Just start using java.util.UUID. My question is if I have two UUID variables, say u1 and u2, and I would like to check if they are equal, can I safely use expression u1 == u2 or have to write u1.equals(u2)? assuming both are not null.

BTW, I am using its randomUUID method to create new UUID values, but I think this should not be matter. I wonder as UUID is unique, each value could be a singleton, then it is safe to use u1 == u2.

void method1(UUID u1, UUID u2) {

   // I know it is always safe to use equal method
   if (u1.equals(u2)){ 
     // do something

   // is it safe to use  ==
   if (u1 == u2) {
     // do something
  • 2
  • Your post is confusing. Of course, == is enough if you are really talking about variables. What is the real scenario? – Bhesh Gurung May 11 '14 at 5:01
  • the java doc does not answer this question. – Newyacht Zhang May 11 '14 at 5:01
  • 1
    The presence of == on Objects is tantamount to a bug in Java. Occasions for its use are rare. – Chris Martin May 11 '14 at 5:08
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    You could use == for UUIDs, but only if you had some very strong guarantees about how they're used (never created via deserialization; never copied; never provided by any outside code). It's not worth it. Use .equals. – Chris Hayes May 11 '14 at 5:12

It depends: which type of equality do you want?

UUID a = new UUID(12345678, 87654321);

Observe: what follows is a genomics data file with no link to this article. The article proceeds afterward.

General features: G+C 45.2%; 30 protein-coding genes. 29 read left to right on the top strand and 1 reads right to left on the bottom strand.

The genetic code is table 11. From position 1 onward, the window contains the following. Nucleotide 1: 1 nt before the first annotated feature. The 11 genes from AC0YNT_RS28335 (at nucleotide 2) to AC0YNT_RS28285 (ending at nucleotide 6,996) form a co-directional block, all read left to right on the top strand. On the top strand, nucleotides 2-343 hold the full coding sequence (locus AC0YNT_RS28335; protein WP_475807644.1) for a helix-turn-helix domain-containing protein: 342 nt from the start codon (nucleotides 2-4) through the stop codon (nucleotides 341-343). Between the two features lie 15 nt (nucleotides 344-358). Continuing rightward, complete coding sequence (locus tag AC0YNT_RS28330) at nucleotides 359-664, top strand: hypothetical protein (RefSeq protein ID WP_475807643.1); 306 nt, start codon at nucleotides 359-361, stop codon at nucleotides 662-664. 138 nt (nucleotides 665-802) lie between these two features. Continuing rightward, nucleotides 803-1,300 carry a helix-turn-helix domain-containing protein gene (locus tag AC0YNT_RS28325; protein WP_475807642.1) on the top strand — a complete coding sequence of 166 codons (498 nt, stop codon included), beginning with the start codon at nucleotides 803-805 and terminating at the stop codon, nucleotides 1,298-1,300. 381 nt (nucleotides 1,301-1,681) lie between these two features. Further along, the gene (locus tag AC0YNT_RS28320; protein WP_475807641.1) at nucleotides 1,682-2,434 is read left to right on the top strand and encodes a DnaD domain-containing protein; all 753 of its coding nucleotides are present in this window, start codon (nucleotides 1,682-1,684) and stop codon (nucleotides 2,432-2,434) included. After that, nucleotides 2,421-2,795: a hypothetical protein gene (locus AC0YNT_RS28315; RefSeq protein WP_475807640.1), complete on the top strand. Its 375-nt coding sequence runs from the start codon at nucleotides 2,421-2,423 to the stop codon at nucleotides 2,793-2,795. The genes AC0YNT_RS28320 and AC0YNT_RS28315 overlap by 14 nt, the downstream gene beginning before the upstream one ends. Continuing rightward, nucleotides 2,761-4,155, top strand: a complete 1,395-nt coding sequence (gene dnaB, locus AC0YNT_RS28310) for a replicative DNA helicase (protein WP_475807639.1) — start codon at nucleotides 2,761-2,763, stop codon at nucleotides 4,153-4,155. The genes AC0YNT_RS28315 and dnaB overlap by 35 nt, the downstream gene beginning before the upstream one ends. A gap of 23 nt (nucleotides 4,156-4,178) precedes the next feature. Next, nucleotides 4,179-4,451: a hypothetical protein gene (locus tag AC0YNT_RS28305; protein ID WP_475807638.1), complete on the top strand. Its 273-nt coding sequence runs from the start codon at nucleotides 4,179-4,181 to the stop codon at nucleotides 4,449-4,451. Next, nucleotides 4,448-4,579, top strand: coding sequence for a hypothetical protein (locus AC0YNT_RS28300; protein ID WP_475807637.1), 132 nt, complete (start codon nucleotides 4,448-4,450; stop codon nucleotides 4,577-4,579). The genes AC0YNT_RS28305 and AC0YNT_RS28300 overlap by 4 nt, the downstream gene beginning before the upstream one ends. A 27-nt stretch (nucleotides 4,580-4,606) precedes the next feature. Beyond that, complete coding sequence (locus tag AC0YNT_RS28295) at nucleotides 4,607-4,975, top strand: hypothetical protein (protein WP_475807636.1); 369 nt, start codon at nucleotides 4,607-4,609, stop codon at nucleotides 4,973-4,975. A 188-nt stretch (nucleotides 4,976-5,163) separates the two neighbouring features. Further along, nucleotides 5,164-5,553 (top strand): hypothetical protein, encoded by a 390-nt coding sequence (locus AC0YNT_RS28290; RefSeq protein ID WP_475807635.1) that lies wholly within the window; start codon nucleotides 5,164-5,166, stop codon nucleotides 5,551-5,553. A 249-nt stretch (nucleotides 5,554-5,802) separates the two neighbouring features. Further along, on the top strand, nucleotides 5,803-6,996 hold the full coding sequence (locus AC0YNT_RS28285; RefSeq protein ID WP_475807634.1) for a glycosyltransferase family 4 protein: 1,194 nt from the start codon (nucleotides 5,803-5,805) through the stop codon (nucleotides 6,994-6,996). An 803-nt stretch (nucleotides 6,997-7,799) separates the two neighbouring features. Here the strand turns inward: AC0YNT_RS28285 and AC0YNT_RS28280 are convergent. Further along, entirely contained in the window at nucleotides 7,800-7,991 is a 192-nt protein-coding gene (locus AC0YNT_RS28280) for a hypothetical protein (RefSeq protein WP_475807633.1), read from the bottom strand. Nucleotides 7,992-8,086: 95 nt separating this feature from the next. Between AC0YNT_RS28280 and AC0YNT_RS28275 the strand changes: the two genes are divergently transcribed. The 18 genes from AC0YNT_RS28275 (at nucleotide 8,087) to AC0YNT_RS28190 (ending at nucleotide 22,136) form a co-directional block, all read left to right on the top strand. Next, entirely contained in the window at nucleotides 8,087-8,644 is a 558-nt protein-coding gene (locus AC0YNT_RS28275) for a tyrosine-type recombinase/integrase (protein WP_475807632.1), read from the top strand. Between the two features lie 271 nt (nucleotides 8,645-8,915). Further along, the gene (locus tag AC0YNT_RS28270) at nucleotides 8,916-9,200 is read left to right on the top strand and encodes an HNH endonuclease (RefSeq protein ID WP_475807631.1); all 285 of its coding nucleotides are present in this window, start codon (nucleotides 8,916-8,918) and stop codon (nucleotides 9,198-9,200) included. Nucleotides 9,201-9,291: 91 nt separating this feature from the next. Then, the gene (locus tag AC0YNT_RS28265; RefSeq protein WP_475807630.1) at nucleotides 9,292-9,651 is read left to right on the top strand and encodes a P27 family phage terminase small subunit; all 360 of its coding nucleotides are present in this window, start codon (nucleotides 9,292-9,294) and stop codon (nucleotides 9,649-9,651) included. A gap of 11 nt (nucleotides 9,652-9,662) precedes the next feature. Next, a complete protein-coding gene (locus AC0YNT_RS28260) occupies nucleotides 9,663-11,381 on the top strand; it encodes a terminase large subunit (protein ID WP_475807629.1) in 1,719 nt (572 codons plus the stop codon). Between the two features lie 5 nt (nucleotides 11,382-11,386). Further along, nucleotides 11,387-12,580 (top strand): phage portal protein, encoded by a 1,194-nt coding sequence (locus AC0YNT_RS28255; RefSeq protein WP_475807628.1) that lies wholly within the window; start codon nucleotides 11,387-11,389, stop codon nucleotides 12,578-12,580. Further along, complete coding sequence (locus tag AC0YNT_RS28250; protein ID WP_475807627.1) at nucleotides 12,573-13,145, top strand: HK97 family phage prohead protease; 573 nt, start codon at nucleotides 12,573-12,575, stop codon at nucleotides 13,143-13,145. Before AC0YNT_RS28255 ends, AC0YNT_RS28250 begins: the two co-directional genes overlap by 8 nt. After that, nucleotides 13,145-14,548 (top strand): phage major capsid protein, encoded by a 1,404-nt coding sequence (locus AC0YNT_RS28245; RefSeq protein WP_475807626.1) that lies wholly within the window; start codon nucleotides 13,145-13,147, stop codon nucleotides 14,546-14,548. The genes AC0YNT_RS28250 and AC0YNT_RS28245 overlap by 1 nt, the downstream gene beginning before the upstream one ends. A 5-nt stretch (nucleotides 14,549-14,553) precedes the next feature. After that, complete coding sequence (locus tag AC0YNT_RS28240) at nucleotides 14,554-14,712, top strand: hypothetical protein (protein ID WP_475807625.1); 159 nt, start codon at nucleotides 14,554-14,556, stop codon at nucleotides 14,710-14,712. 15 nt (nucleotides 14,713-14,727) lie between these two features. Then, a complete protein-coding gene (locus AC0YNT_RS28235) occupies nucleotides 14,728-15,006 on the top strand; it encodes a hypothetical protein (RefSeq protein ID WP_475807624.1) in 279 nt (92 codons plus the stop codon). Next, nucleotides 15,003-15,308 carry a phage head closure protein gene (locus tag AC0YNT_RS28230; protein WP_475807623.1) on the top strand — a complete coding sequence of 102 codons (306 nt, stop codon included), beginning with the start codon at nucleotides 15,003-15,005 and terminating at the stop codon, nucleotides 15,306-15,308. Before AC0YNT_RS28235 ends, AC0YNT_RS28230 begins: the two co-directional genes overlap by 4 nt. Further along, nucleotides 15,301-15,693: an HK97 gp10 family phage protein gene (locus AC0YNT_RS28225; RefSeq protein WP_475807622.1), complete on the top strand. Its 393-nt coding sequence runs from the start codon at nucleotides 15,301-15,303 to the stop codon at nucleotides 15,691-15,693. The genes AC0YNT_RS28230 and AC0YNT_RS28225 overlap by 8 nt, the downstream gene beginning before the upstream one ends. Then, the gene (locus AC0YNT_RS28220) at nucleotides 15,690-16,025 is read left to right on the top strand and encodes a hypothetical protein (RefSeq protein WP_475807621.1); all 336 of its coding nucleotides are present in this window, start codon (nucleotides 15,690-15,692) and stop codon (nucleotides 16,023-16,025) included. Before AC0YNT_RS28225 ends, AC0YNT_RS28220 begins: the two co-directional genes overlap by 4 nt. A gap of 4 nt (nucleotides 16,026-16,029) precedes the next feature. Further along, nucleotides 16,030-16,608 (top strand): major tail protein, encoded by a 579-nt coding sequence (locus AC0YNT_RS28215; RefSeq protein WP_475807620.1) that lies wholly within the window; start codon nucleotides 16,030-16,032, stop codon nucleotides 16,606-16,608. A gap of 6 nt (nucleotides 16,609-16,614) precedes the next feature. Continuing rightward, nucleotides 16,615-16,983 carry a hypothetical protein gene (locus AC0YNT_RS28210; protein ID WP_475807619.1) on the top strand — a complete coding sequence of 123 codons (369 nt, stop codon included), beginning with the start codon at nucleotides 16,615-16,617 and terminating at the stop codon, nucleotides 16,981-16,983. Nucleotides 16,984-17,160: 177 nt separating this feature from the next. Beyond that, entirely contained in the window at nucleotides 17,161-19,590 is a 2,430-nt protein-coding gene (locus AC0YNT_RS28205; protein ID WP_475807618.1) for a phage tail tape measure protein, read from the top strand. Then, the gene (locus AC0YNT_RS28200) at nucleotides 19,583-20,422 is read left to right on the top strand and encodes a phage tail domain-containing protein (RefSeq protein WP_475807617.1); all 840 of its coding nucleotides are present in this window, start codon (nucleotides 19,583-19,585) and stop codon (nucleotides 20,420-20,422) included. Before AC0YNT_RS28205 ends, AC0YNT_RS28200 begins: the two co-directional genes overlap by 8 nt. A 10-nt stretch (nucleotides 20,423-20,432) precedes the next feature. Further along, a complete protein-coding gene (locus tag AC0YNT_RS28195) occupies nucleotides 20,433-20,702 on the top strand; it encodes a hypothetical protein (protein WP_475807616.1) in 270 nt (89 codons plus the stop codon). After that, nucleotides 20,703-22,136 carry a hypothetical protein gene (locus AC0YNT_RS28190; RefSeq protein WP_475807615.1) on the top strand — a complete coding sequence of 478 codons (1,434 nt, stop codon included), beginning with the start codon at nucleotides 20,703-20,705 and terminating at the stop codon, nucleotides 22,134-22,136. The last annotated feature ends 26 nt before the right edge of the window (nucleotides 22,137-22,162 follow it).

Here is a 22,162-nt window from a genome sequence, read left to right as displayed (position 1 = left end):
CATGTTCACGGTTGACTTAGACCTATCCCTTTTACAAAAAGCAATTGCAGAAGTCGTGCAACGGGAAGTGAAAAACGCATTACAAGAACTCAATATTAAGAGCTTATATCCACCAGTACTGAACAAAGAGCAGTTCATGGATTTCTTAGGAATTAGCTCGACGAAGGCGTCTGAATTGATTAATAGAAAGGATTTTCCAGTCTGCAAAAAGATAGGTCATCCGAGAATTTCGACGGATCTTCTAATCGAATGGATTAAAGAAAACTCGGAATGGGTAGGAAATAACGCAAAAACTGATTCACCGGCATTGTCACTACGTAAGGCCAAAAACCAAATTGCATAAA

UUID b = new UUID(12345678, 87654321);
UUID c = new UUID(11111111, 22222222);

System.out.println(a == a); // returns true
System.out.println(a.equals(a)); // returns true

System.out.println(a == b); // returns false
System.out.println(a.equals(b)); // returns true

System.out.println(a == c); // returns false
System.out.println(a.equals(c)); // returns false

a == b is true only if a and b are the same object. If they are two identical objects, it will still be false.

a.equals(b) is true if a and b are the same UUID value - if their two parts are the same.

Is this answer outdated?
  • Ah, you are correct. I should have thought about writing such a piece of code myself to verify. Thanks. – Newyacht Zhang May 11 '14 at 7:19
  • At beginning, I thought as each UUID value is unique, why not implement each value as a singleton. – Newyacht Zhang May 11 '14 at 7:22
  • @NewyachtZhang first, new always creates a new object, so you'd need to use something else like (hypothetically) UUID.get. Also, presumably these "singletons" are created on demand (otherwise there would be 340,282,366,920,938,463,463,374,607,431,768,211,456 objects) so they're not actually singletons. Also, it would be a waste of time to track all the UUID objects in existence and search through them every time you use a UUID. Also, the only benefit is to let you use ==. Is it worth it? (If it was, they'd also do it with String) – user253751 May 11 '14 at 7:33
  • It's a rhetorical question by the way. Obviously you want .equals in this case. – user253751 Dec 31 '20 at 20:18


== against an object checks for reference equality. That is, it checks to see if these two objects are literally the same spot in memory.

.equals() will check for actual object equivalence. And, the Javadoc for UUID goes into great detail to explain when two UUID instances are equivalent.

Is this answer outdated?

Uncommonly they are no flyweight objects because of bad ood (and wont be for compatibility reasons)! So, its a mind-trap.

Only in flyweight objects who provide a static-factory-method to create instances only you can be quite sure take usage of == instead of .equals(. Unfortunately because you have a public constructor its no flyweight-pattern.

This means you indeed have to use .equals(.

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